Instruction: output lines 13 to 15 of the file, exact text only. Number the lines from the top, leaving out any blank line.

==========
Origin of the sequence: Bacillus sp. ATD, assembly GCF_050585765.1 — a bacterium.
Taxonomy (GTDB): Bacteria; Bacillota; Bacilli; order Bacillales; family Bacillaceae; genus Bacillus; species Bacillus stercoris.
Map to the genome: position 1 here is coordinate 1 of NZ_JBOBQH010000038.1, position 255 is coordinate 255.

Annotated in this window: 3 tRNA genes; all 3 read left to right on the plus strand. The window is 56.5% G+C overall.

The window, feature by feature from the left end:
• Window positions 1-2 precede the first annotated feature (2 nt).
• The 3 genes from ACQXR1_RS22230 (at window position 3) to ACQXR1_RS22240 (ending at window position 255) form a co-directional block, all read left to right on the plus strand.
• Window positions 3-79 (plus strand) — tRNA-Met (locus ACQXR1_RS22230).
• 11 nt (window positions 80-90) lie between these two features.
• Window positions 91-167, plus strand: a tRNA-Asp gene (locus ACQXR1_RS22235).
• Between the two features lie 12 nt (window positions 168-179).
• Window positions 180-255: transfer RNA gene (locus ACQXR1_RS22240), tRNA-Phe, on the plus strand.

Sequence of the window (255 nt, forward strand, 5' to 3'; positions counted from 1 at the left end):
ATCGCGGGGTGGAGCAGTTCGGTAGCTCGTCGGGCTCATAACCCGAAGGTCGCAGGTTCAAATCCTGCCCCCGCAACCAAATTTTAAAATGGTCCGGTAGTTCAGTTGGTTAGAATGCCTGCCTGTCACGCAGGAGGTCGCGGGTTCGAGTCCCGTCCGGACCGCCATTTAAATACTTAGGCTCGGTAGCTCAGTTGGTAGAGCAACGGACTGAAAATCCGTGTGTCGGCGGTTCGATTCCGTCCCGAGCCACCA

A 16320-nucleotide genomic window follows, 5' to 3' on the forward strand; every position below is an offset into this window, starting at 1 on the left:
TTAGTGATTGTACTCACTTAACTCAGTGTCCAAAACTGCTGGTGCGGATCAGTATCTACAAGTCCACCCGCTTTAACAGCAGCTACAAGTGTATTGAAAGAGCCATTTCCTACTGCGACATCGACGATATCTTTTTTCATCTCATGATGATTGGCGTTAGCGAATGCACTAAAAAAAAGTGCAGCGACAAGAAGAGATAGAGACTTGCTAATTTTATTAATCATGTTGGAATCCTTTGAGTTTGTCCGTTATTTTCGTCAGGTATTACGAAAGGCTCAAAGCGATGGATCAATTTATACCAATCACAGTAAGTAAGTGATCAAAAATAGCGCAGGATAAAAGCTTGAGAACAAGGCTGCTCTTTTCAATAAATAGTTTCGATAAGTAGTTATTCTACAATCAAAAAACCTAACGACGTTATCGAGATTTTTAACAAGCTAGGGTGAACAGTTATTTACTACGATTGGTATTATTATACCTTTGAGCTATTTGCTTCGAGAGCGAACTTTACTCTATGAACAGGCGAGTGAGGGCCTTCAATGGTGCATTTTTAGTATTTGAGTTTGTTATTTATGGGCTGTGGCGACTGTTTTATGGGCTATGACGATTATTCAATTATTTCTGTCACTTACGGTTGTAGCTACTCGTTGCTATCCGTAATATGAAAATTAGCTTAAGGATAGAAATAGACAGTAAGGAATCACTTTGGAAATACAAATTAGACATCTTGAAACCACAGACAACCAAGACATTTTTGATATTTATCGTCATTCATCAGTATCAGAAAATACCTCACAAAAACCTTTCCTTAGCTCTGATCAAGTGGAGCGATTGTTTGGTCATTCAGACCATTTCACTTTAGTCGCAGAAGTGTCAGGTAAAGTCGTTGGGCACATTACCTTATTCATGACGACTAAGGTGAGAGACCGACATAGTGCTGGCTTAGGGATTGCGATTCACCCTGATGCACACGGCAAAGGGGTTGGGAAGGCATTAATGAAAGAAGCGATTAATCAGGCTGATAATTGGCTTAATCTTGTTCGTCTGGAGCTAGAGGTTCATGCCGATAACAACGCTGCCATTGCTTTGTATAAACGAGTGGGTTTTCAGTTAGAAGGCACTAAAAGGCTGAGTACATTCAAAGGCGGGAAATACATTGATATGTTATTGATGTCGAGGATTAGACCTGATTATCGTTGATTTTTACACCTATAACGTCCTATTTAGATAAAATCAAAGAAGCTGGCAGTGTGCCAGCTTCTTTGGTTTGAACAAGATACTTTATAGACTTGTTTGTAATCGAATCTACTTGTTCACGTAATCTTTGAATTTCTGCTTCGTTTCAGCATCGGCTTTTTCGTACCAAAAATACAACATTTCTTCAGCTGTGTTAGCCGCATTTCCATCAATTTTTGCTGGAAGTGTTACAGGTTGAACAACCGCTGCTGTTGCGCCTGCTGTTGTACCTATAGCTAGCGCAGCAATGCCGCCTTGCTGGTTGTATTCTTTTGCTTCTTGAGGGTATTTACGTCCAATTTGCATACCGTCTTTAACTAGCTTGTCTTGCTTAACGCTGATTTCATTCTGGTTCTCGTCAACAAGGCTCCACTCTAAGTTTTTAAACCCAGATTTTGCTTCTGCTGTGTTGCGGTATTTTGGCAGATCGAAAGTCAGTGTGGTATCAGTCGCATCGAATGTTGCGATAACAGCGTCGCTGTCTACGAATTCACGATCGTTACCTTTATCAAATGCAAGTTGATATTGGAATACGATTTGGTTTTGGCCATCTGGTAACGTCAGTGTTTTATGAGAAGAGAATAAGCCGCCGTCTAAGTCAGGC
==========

Sequence of the window (255 nt, forward strand, 5' to 3'; positions counted from 1 at the left end):
ATCGCGGGGTGGAGCAGTTCGGTAGCTCGTCGGGCTCATAACCCGAAGGTCGCAGGTTCAAATCCTGCCCCCGCAACCAAATTTTAAAATGGTCCGGTAGTTCAGTTGGTTAGAATGCCTGCCTGTCACGCAGGAGGTCGCGGGTTCGAGTCCCGTCCGGACCGCCATTTAAATACTTAGGCTCGGTAGCTCAGTTGGTAGAGCAACGGACTGAAAATCCGTGTGTCGGCGGTTCGATTCCGTCCCGAGCCACCA

A 16320-nucleotide genomic window follows, 5' to 3' on the forward strand; every position below is an offset into this window, starting at 1 on the left: